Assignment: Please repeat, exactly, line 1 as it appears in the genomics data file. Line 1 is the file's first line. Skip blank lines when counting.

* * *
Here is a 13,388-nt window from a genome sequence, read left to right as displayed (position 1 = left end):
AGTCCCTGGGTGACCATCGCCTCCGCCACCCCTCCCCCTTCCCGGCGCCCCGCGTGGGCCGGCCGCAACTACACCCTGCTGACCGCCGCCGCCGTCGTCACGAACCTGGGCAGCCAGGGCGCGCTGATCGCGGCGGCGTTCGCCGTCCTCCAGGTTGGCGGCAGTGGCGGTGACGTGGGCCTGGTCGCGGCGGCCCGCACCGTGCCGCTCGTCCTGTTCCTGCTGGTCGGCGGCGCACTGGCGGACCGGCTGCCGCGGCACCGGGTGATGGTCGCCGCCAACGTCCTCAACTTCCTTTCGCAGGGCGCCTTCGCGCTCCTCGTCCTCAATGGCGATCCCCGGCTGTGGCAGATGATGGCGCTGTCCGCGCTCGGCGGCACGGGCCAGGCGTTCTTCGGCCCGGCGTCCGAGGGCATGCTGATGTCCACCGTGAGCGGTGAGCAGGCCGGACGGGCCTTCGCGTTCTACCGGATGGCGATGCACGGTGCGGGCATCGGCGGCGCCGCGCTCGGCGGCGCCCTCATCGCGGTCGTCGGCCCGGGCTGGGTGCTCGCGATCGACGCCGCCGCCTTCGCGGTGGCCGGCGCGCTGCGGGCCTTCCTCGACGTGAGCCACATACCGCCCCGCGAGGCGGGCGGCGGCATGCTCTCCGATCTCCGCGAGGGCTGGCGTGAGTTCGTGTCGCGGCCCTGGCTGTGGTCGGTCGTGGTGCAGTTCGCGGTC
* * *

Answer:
Here is a 13,388-nt window from a genome sequence, read left to right as displayed (position 1 = left end):